While the presence of rats in homes may cause anxiety and annoyance, they rarely result in driving out the residents. But that is exactly what happened to the inhabitants of the 10-square-mile Hawadax Island off the coast of Alaska, almost 230 years ago. Now thanks to a five-year effort by conservationists, the eerily silent 'Rat Island' as it had been dubbed for many years, has been returned to its rightful owners - birds!
Hawadax Island is part of a chain of volcanic islands in the Bering Sea called the Aleutian Islands.The rats that arrived there in 1780 when a Japanese ship carrying them broke down nearby, completely decimated the native population because the environment of the island was not built to defend its animals from these predators. The main issue? The Island is treeless, which meant that the birds were accustomed to building their nests low in the ground, giving the rodents easy access to both eggs and baby chicks. As years passed, the birds that had called the island home for thousands of years, became endangered and eventually, disappeared completely.
In 2007, the U.S. Fish and Wildlife Service started a serious initiative to rid the island of the rats and try bring back the beautiful birds that had once called it home. Given that there were an estimated 10,000 rodents inhabiting 'Rat Island' and the fact that they re-produce rapidly, it was not an easy task. But by 2009, the Island was officially declared rat free!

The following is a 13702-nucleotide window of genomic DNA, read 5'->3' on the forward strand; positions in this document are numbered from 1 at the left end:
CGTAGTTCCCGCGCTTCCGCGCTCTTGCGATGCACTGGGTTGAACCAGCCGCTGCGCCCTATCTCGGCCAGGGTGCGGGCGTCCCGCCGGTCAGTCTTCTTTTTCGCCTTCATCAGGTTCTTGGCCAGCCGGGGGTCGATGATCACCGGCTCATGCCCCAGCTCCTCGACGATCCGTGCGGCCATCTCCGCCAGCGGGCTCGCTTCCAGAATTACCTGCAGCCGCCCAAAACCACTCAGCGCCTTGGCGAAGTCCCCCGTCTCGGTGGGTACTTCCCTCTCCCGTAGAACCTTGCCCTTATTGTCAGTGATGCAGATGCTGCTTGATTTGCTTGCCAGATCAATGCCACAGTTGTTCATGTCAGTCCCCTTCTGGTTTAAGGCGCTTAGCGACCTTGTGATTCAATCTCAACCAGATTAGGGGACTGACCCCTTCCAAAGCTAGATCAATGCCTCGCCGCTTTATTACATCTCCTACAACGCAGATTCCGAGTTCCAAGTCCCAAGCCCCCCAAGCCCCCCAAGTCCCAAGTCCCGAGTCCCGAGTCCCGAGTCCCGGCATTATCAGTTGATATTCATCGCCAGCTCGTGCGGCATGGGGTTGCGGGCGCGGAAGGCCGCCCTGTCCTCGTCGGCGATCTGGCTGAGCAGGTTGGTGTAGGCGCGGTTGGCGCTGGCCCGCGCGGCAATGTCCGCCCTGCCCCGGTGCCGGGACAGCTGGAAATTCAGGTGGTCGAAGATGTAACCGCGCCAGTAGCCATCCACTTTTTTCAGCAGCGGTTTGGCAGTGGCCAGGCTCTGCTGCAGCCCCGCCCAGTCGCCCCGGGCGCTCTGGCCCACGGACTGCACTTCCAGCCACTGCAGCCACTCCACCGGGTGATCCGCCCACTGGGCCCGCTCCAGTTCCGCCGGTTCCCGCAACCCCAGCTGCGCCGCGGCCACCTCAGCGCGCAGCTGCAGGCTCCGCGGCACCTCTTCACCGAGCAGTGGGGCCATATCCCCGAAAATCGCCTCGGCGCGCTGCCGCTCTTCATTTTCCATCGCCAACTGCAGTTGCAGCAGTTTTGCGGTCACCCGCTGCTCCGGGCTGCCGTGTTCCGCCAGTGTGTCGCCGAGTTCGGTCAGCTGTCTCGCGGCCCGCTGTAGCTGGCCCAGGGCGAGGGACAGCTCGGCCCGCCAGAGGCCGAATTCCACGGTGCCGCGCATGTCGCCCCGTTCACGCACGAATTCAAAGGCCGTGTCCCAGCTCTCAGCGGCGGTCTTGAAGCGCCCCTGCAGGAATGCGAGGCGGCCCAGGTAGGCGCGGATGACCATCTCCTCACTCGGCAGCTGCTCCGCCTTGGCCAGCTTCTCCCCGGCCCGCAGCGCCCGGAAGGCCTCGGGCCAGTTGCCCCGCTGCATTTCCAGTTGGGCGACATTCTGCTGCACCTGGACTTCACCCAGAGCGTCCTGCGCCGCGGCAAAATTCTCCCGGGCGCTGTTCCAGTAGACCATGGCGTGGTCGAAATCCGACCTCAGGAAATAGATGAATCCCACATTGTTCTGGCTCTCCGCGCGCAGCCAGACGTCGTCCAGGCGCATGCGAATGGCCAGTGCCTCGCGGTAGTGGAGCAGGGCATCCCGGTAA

Then slowly but surely, the birds began to return. Unfortunately, some of the pioneers were inadvertently killed from the remnants of the rat poison that had been used to wipe out the rodents. But now it seems things are becoming more stable and the Island is starting to increasingly look like its former self. Before the transformation 'Hawadax' AKA 'Rat Island' was a silent and ghostly place with bird bones, snail remains and rocks covered in rat feces.
Today, the sounds of chirping birds flying in and out is a common sight. Tufted puffins and song sparrows, which had long disappeared, are gradually making their way back. Conservationists have also been observing an increase in ground nesting and shorebirds. Though the Island is still not back to its full glory, the signs are encouraging and things can only get better, as time passes. With the constant discussion of global warming and species extinction around us, it is reassuring to see proof that the trends can be reversed.